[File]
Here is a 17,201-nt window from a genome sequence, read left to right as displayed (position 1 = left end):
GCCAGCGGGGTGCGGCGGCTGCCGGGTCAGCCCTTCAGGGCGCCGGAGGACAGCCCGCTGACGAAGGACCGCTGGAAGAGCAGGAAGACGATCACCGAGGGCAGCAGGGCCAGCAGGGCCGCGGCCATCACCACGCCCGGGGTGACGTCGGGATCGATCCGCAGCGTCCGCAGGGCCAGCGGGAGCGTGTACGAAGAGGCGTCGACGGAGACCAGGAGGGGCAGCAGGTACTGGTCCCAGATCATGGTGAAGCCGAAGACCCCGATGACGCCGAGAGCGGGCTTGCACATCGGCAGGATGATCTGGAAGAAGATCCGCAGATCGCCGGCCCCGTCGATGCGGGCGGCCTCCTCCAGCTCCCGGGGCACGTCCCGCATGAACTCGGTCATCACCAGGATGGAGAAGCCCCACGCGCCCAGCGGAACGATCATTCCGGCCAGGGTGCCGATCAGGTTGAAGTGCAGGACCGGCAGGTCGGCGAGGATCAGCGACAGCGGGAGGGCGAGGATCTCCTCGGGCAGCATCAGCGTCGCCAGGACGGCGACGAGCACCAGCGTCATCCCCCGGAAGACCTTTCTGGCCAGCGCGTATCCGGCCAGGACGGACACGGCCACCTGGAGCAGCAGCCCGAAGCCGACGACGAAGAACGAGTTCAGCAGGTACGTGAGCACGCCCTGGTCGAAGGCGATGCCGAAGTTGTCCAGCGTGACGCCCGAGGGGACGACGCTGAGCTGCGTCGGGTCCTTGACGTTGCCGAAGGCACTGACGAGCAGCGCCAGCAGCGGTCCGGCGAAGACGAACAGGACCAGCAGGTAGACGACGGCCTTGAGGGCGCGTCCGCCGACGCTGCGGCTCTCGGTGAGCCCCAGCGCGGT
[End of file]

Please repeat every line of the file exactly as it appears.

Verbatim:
Here is a 17,201-nt window from a genome sequence, read left to right as displayed (position 1 = left end):
GCCAGCGGGGTGCGGCGGCTGCCGGGTCAGCCCTTCAGGGCGCCGGAGGACAGCCCGCTGACGAAGGACCGCTGGAAGAGCAGGAAGACGATCACCGAGGGCAGCAGGGCCAGCAGGGCCGCGGCCATCACCACGCCCGGGGTGACGTCGGGATCGATCCGCAGCGTCCGCAGGGCCAGCGGGAGCGTGTACGAAGAGGCGTCGACGGAGACCAGGAGGGGCAGCAGGTACTGGTCCCAGATCATGGTGAAGCCGAAGACCCCGATGACGCCGAGAGCGGGCTTGCACATCGGCAGGATGATCTGGAAGAAGATCCGCAGATCGCCGGCCCCGTCGATGCGGGCGGCCTCCTCCAGCTCCCGGGGCACGTCCCGCATGAACTCGGTCATCACCAGGATGGAGAAGCCCCACGCGCCCAGCGGAACGATCATTCCGGCCAGGGTGCCGATCAGGTTGAAGTGCAGGACCGGCAGGTCGGCGAGGATCAGCGACAGCGGGAGGGCGAGGATCTCCTCGGGCAGCATCAGCGTCGCCAGGACGGCGACGAGCACCAGCGTCATCCCCCGGAAGACCTTTCTGGCCAGCGCGTATCCGGCCAGGACGGACACGGCCACCTGGAGCAGCAGCCCGAAGCCGACGACGAAGAACGAGTTCAGCAGGTACGTGAGCACGCCCTGGTCGAAGGCGATGCCGAAGTTGTCCAGCGTGACGCCCGAGGGGACGACGCTGAGCTGCGTCGGGTCCTTGACGTTGCCGAAGGCACTGACGAGCAGCGCCAGCAGCGGTCCGGCGAAGACGAACAGGACCAGCAGGTAGACGACGGCCTTGAGGGCGCGTCCGCCGACGCTGCGGCTCTCGGTGAGCCCCAGCGCGGT